kindergarten, these same children may thrive. This is a particular concern for children from minority and disadvantaged backgrounds. And since schools and programs differ, the fundamental requirement in every evaluation of a child’s school readiness should be that the assessment is grounded in direct relevance to the criterion, namely, functioning in that school or program.

These considerations have led many to conclude that readiness tests are not suited for use in child placement and promotion decisions, although they may have value for purposes of instructional planning (Meisels, 1987, 1989a, 1989b; Stallman and Pearson, 1990).

ASSESSMENT FOR POLICY DECISIONS

Tests and assessment results are increasingly used as a basis for important policy decisions in education. Large-scale testing programs generate data that inform about which schools or programs should be funded, which should be closed, who should be rewarded, what types of programs should be developed, and who should be informed that improvement is required if further assistance is to be forthcoming. Public reporting of assessment data by district or by school has become commonplace, as has the use of these data for rewards and potential sanctions. These types of decisions are known as high-stakes decisions (see Madaus, 1988; National Research Council, 1997).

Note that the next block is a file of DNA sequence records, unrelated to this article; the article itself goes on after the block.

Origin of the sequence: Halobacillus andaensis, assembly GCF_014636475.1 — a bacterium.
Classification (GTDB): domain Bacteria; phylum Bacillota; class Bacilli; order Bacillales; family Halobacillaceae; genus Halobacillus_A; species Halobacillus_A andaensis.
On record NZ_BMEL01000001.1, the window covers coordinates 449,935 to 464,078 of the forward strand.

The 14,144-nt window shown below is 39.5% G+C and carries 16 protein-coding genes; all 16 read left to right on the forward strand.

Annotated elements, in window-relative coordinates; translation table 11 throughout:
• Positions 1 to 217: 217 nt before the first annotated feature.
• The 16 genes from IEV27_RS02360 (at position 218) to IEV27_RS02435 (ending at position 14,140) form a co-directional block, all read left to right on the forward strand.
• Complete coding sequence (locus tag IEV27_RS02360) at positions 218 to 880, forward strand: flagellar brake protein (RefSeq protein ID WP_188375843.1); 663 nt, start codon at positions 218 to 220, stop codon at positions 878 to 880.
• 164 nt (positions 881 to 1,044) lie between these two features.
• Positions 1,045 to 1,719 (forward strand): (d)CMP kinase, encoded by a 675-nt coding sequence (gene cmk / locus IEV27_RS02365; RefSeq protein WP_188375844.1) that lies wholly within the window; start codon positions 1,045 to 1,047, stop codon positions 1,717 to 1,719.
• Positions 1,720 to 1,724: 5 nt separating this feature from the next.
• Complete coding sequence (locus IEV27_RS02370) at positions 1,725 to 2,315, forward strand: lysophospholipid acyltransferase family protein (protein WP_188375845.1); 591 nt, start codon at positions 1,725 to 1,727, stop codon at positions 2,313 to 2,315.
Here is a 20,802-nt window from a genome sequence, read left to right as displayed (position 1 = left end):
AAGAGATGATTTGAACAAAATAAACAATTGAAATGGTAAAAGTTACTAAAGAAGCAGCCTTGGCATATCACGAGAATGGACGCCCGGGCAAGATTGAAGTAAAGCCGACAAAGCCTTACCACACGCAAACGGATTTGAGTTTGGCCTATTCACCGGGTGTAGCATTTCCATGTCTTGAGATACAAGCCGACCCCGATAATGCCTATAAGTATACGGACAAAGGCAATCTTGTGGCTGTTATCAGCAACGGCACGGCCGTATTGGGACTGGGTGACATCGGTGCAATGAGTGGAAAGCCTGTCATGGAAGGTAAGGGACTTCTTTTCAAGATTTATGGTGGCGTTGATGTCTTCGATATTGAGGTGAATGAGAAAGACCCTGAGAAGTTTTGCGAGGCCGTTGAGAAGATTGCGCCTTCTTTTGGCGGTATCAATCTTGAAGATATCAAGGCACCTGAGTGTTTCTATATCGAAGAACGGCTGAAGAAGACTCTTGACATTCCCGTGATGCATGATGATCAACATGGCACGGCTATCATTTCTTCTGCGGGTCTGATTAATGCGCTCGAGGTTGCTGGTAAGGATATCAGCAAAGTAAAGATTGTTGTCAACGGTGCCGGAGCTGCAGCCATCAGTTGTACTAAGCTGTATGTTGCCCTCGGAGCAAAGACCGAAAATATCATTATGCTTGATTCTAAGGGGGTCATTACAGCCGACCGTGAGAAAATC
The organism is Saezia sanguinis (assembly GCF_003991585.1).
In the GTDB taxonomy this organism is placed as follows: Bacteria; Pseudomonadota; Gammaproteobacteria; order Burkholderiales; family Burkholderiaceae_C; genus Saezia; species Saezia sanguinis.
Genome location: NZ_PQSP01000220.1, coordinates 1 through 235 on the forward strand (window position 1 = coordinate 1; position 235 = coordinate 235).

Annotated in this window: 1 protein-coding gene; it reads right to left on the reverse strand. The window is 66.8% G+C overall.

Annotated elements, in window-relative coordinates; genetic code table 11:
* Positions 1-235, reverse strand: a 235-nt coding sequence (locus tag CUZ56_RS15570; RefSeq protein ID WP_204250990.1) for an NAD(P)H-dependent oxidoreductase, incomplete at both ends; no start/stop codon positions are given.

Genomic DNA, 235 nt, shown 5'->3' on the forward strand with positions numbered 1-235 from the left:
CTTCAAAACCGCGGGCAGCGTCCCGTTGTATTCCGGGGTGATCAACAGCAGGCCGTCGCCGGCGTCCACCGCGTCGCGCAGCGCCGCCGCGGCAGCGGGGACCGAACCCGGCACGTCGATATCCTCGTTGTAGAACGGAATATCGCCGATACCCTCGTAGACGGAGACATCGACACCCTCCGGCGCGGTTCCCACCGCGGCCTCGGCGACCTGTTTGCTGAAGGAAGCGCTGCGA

High-stakes testing also refers to the use of assessment data to make decisions about individual students or teachers. The use of readiness tests to make decisions about enrolling a child in kindergarten provides one illustration. Other uses include retention, promotion, tracking, placement in special education, and selection into advanced programs (Madaus, 1988; Meisels, 1989a, 1989b; National Research Council, 1999a).

High-stakes testing is closely tied to the notion of accountability, so that poor scores on such examinations will result in negative sanctions of one sort or another. It is widely believed that tangible rewards or punishments will provide strong incentives for schools, teachers, and children to improve their performance.

The use of assessment to support policy decisions is much



The National Academies | 500 Fifth St. N.W. | Washington, D.C. 20001
Copyright © National Academy of Sciences. All rights reserved.
Terms of Use and Privacy Statement